South Pasadena City
South Pasadena City Hall is located at 1414 Mission Street, South Pasadena, CA 91030; phone: 626-403-7200.
South Pasadena prides itself on its small town character. Less than three and one-half square miles in area, South Pasadena lies between the far larger City of Pasadena, of which it was once a part, and the metropolis of Los Angeles. Small, proud and independent, the City of South Pasadena has battled for a hundred years to preserve its status as a distinct—and distinctive—community.
Few cities in California are better recognized for the quality of its small-town atmosphere and rich legacy of intact late 19th and early 20th century neighborhoods and residences. South Pasadena also has a strong claim to having the oldest and most historic sites in the San Gabriel Valley.
For many centuries, its adjacency to a natural fording place along the Arroyo Seco had served as a gateway to travel and commerce for aboriginal peoples here and along the coast. It was here that Hahamognas greeted Portola and the missionaries who later established the San Gabriel Mission a few miles to the west. The initial buildings on the Rancho San Pasqual, which subsequently gave birth to the Cities of Pasadena, South Pasadena and Altadena, were built here. The first of these adobe structures became headquarters for General Flores and his staff in 1847 where they agreed to surrender to American forces, ending Mexican Colonial rule in California.
In 1888, South Pasadena incorporated the southern portion of the Indiana Colony and land south and eastward to the Los Angeles border, becoming the sixth municipality in Los Angeles County. With establishment of the Raymond Hotel and the Cawston Ostrich Farm, the small community was able to attract tourists and increasingly large waves of new residents to the Pasadena area in the late 19th and early 20th Centuries. With completion of the Pacific Electric Short Line, putting the entire city within easy walking distance of the "red car" stations, South Pasadena also became a one of the first suburbs of Los Angeles. It is now certainly one of the best-preserved cities, maintaining a small-town quality and humanity in the scale of its buildings, its residential streetscapes and historic commercial core.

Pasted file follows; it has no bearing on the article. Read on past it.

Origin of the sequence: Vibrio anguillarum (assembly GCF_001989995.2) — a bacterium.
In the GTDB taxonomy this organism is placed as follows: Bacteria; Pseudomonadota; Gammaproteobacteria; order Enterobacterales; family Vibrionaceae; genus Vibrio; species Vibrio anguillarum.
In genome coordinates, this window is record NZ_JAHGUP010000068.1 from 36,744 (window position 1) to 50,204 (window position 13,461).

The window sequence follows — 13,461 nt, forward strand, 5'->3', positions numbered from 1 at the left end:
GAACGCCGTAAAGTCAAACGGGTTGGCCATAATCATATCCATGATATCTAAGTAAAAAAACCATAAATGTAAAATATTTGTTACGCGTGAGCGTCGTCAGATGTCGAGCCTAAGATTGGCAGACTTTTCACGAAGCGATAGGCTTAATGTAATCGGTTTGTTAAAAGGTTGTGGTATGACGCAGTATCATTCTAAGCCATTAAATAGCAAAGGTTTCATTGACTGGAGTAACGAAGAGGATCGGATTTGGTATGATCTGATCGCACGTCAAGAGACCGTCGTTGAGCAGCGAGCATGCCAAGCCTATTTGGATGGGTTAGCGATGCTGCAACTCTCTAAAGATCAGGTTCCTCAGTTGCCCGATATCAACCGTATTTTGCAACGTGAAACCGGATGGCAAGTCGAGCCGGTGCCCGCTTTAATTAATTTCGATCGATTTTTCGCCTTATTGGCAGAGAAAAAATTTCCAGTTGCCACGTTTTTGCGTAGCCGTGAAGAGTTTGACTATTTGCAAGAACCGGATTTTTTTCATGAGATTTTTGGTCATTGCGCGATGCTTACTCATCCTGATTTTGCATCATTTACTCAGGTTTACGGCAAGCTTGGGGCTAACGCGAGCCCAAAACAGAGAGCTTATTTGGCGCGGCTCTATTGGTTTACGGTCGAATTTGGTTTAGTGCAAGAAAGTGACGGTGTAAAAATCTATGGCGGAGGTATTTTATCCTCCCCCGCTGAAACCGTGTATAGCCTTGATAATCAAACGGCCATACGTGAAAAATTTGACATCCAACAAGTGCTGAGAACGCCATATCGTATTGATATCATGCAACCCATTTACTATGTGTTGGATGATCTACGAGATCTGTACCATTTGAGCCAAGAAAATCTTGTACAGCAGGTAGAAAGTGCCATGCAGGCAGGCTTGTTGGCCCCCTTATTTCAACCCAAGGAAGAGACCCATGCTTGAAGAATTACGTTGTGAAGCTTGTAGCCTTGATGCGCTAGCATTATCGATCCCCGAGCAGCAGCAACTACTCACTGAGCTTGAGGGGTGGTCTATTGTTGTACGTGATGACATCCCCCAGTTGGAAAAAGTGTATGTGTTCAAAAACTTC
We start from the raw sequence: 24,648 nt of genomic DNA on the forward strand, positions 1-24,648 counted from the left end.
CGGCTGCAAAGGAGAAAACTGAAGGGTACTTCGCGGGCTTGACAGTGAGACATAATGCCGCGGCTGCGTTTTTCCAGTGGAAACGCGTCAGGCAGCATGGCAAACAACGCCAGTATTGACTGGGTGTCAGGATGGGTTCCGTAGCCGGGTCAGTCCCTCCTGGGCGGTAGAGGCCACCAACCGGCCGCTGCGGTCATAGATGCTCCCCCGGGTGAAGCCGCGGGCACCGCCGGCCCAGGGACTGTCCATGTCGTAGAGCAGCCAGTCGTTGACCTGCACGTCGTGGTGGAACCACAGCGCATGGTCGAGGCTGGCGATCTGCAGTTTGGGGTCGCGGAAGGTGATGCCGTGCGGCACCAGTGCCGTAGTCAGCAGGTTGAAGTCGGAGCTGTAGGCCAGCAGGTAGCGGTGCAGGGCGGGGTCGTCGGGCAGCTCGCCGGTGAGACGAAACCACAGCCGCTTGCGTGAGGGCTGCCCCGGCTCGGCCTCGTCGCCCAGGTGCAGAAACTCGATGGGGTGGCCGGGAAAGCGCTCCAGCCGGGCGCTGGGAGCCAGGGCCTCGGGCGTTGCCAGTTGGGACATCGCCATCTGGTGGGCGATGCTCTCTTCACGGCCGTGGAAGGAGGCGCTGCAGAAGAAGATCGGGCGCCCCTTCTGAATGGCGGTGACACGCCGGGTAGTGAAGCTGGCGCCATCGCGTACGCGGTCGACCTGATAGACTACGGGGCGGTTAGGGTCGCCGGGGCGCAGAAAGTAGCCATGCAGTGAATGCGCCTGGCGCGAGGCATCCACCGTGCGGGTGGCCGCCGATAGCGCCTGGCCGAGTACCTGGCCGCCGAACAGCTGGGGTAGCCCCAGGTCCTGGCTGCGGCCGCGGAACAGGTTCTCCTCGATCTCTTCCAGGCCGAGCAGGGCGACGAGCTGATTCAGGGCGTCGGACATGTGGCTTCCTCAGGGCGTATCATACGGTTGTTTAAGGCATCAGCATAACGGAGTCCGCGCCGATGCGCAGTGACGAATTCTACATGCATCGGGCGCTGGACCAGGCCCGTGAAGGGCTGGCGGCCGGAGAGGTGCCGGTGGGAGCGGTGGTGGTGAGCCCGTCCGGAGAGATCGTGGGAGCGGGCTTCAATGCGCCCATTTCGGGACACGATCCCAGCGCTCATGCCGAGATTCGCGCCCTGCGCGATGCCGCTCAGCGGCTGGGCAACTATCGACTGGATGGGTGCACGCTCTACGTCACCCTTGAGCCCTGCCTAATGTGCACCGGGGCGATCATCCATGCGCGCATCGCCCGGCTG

It is this legacy and the tradition-minded, small-town atmosphere that has preserved and perpetuated a quality of life that has kept so many long time residents in the community and which continues to attract new residents. It plays no small role in giving South Pasadena an excellent reputation throughout Southern California and the rest of the state as a wonderful place to live, to raise a family and come to shop or visit.
The built environment of South Pasadena reflects its rich heritage. Entire neighborhoods of homes built in the Craftsman, revival or Art Deco styles of 1900-1939 have survived largely intact and are enriched with mature landscaping. A handful of homes from the Victorian era are scattered throughout the community. The historic city center and business district around Mission Street and Meridian Avenue has been listed in the National Register of Historic Places. Many of the City's historic institutional buildings, ranging from religious to civic, continue to play a vital role in town life. These buildings create the historic context within which the numerous historic resources of South Pasadena can be understood and evaluated.
The preservation movement in South Pasadena began in 1970 when South Pasadena Beautiful created a sub- committee to study ways and means to promote historic preservation in the community. Eventually, the subcommittee became the Jean Driskel Foundation, later renamed the South Pasadena Preservation Foundation, a private non-profit organization. The City restored the 1888 Meridian Iron Works building, which now serves as a historical museum and base for the Preservation Foundation.